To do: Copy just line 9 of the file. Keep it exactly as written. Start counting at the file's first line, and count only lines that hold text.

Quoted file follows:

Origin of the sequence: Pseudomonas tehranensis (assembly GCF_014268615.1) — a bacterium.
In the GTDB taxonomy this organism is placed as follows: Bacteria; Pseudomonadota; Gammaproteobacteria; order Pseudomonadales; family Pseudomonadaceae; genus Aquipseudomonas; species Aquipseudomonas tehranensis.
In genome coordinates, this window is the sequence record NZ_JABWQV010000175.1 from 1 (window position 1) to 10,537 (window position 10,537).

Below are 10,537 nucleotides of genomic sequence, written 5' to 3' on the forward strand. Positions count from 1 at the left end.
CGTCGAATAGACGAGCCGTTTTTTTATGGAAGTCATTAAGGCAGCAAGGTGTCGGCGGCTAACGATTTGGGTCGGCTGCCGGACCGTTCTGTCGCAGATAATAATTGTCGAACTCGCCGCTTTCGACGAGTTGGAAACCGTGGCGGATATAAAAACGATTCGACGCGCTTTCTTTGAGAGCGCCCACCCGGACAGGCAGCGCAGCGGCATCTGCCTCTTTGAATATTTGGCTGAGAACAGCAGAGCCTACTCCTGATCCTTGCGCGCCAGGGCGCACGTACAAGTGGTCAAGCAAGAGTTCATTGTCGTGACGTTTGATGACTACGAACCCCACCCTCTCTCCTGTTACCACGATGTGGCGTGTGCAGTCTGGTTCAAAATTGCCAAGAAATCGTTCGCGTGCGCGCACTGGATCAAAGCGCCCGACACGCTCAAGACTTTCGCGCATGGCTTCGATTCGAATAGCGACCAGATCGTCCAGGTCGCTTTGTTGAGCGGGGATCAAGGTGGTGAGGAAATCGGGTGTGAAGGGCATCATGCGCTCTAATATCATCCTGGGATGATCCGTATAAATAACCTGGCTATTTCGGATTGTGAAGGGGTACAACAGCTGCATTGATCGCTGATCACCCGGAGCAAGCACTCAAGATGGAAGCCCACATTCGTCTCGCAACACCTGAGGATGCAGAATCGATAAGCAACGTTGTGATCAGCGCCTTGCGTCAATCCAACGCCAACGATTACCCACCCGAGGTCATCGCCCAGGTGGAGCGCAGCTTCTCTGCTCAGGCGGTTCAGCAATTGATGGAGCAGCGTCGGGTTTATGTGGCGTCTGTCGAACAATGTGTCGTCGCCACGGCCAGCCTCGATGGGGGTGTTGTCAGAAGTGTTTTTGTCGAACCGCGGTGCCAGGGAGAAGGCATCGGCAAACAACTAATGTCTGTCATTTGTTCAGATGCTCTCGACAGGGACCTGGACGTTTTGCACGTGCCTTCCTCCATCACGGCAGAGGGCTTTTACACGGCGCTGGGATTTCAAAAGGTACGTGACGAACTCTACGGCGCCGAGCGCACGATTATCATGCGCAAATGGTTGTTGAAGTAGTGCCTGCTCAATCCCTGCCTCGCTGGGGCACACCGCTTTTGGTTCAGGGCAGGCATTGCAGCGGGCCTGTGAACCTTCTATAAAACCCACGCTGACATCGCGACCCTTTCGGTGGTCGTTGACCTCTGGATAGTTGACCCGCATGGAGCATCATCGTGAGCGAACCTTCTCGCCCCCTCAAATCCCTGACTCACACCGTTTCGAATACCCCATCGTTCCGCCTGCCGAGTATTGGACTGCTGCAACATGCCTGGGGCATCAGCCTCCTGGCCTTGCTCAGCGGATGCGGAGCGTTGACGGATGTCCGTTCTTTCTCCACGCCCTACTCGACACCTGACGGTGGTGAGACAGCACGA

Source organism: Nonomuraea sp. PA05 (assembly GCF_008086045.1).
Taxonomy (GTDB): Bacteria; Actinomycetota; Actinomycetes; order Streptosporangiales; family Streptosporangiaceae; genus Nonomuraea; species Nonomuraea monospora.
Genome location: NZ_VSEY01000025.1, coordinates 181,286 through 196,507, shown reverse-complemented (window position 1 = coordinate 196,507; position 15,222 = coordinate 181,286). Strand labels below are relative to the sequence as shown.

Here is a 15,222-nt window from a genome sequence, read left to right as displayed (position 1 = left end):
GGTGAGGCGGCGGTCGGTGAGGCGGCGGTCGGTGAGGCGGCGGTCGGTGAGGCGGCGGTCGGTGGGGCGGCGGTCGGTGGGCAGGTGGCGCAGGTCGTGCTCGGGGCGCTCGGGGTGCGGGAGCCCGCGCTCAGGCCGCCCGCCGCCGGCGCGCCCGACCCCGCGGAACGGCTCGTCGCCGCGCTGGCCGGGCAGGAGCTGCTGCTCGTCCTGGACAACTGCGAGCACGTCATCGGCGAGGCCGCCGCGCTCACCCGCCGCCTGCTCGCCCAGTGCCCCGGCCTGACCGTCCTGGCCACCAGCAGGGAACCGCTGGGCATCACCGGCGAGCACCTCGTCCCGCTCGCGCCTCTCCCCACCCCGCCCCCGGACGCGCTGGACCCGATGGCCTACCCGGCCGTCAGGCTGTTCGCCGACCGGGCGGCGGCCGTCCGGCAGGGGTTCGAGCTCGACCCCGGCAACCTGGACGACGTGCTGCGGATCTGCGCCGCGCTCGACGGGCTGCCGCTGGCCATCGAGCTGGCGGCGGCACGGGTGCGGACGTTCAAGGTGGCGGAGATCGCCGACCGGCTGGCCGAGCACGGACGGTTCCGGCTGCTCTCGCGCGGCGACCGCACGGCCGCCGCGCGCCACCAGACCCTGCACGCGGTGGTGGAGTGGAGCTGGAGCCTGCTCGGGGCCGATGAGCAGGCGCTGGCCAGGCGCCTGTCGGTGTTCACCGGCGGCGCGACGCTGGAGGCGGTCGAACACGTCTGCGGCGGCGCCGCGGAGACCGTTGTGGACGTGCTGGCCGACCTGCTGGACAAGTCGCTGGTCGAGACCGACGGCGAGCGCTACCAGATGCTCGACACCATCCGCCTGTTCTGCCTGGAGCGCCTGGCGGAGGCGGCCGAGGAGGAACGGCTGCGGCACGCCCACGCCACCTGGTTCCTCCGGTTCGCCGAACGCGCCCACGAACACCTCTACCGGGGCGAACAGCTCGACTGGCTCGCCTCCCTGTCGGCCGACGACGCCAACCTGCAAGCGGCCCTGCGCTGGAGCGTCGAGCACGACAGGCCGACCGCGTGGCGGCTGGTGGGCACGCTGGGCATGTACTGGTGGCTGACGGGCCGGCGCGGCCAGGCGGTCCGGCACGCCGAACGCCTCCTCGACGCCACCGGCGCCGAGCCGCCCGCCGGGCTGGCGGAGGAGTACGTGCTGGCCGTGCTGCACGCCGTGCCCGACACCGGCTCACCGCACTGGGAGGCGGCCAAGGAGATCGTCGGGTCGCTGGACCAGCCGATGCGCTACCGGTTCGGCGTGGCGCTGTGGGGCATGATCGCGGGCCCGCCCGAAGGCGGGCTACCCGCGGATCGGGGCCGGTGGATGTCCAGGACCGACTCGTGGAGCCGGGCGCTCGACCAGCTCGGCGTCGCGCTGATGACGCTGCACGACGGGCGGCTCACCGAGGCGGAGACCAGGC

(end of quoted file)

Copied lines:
Here is a 15,222-nt window from a genome sequence, read left to right as displayed (position 1 = left end):